Recent news from the Center for Civic Media

Recent news from the Center for Civic Media

How "Dumbledore's Army" Is Transforming Our World: An Interview with the HP Alliance's Andrew Slack (Part Two)

So you're using a language of play, of fantasy, of humor to talk about political change? Much of the time, political leaders deploy a much more serious minded, policy-wonky language. What do you think are the implications of changing the myths and metaphors we use to talk about political change?

On Research

Today marks the end of the research portion of my trip, and the beginning of a small vacation with Ruth. As such, I thought it suitable to write some thoughts on my progress so far. Over the last three weeks I conducted ten interviews, meeting with representatives from B’Tselem, Souktel, Ma’an News Agency, The Center [...]

How "Dumbledore's Army" Is Transforming Our World: An Interview with the HP Alliance's Andrew Slack (Part One)

Last weekend, Cynthia and I drove up to San Francisco where I spoke about "Learning From and About Fandom" at Azkatraz, a Harry Potter fan convention. The key note speaker at this year's event was Andrew Slack of the HP Alliance. Slack is a thoughtful young activist whose work is exploring the intersection between politics and popular culture. He's really helped to inspired some of the research I am going to be doing in the coming year about "fan activism" and how we can build a bridge between participatory culture and democratic participation. I interviewed Slack for Journal of Media Literacy earlier this year and I thought this would be a good opportunity to share that interview with my blog readers.

How "Dumbledore's Army" Is Transforming Our World: An Interview with the HP Alliance's Andrew Slack (Part One)

Last weekend, Cynthia and I drove up to San Francisco where I spoke about "Learning From and About Fandom" at Azkatraz, a Harry Potter fan convention. The key note speaker at this year's event was Andrew Slack of the HP Alliance. Slack is a thoughtful young activist whose work is exploring the intersection between politics and popular culture. He's really helped to inspired some of the research I am going to be doing in the coming year about "fan activism" and how we can build a bridge between participatory culture and democratic participation. I interviewed Slack for Journal of Media Literacy earlier this year and I thought this would be a good opportunity to share that interview with my blog readers.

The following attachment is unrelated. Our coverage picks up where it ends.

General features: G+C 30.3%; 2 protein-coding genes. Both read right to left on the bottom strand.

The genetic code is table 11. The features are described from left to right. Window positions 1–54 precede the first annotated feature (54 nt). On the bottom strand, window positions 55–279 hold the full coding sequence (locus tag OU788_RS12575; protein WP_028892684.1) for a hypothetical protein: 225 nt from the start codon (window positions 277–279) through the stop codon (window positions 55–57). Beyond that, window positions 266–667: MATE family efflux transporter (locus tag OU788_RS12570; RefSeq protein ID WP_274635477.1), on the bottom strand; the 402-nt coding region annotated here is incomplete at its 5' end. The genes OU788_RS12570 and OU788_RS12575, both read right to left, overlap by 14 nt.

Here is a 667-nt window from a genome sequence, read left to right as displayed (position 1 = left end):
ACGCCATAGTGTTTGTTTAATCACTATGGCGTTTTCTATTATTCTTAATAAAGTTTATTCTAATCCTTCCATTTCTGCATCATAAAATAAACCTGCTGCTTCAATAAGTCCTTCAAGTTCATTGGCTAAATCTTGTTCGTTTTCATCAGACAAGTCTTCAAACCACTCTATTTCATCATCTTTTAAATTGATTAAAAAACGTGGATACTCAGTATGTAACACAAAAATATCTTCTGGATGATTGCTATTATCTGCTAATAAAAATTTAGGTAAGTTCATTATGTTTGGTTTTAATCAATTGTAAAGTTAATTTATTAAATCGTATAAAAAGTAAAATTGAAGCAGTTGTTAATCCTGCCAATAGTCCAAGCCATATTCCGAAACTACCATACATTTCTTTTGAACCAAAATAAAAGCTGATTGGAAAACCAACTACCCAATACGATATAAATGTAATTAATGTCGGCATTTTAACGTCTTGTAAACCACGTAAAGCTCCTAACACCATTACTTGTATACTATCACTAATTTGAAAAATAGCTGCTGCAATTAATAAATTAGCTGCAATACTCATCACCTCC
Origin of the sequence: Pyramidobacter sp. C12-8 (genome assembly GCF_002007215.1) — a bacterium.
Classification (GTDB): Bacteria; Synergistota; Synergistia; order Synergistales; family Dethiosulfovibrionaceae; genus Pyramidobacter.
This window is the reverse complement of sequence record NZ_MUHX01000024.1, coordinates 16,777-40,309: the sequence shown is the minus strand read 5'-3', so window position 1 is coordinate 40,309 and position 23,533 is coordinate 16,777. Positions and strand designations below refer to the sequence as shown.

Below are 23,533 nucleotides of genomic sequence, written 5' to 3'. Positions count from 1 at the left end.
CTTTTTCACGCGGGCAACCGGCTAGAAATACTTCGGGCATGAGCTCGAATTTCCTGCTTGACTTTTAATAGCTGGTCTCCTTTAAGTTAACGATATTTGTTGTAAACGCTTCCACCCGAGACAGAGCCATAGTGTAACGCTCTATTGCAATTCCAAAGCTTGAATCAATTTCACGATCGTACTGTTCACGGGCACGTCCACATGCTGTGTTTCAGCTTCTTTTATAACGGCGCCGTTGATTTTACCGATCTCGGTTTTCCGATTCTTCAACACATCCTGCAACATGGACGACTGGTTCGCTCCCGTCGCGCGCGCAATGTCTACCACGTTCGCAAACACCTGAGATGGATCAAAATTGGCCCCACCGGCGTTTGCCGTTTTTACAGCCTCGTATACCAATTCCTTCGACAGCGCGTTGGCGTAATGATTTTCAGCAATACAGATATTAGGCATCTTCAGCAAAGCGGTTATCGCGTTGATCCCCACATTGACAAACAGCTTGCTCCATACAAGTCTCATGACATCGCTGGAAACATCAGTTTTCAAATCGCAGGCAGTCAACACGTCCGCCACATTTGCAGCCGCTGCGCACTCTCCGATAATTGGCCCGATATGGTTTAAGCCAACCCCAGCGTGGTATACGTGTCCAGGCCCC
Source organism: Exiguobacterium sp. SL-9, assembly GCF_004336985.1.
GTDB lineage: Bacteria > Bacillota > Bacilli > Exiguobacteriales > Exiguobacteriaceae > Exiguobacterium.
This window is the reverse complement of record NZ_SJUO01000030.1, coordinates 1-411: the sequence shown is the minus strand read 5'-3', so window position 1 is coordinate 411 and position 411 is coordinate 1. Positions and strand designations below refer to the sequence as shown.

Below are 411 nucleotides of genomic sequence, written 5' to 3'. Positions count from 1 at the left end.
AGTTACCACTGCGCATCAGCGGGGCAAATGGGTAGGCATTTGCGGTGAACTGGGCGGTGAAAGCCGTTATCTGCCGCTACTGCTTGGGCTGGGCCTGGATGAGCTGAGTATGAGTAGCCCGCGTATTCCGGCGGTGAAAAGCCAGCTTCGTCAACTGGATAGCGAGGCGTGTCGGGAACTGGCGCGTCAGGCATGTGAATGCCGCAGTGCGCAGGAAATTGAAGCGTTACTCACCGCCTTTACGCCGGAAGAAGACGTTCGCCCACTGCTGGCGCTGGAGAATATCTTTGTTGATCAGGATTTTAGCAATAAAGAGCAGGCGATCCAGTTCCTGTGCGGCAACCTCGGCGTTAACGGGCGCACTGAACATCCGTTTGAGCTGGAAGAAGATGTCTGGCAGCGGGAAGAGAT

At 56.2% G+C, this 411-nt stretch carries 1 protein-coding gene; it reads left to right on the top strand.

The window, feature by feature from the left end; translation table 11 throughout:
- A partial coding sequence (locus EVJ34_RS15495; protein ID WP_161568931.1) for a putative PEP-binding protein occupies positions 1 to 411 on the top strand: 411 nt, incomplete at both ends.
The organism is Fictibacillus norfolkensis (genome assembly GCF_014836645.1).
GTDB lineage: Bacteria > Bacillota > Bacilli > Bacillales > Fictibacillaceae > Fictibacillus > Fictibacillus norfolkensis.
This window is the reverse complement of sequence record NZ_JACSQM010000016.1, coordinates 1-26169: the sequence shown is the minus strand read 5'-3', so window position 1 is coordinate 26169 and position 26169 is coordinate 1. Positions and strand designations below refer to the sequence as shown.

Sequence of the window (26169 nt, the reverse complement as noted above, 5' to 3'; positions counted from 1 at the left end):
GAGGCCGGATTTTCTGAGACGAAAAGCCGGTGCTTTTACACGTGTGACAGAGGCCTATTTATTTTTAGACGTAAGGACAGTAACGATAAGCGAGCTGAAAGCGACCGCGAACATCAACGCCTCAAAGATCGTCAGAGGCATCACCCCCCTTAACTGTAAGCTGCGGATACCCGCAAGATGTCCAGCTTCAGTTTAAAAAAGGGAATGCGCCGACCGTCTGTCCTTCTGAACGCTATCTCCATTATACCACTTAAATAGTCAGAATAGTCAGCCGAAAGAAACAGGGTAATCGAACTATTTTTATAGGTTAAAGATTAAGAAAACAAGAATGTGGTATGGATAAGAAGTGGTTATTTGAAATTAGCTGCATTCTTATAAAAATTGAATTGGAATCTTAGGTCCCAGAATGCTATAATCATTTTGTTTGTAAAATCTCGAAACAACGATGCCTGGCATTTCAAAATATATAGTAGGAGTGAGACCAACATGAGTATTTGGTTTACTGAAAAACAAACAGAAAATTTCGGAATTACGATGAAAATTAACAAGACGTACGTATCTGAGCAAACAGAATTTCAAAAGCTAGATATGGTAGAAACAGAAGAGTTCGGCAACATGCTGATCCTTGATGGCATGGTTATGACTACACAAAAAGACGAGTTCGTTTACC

The Community Whiteboard Test: Does your new community project prioritize participation, or passivity?

Anyone who's worked in the software industry is familiar with "the legacy problem" -- the fact that it's often easier to build something new from scratch than it is to overhaul and extend an existing system.

I certainly believed that the Legacy Conundrum applied to news sites -- that it would be easier, in many ways, to create a community site from scratch than it would be to effectively integrate community features into the website of your average metro daily newspaper in North America.

As the broad shakeout in news industry continues, I see more and more "from scratch" projects. What have I found?

It's not necessarily easier to build a community site from scratch -- at least not with a major mental overhaul first.

This year I've read dozens of project descriptions from news organizations or individuals with experience in those organizations for new community sites -- but fewer than a handful have more than the bare minimum of participatory features; most are simply another website that gives a visitor a message that their job here is to passively consume information.

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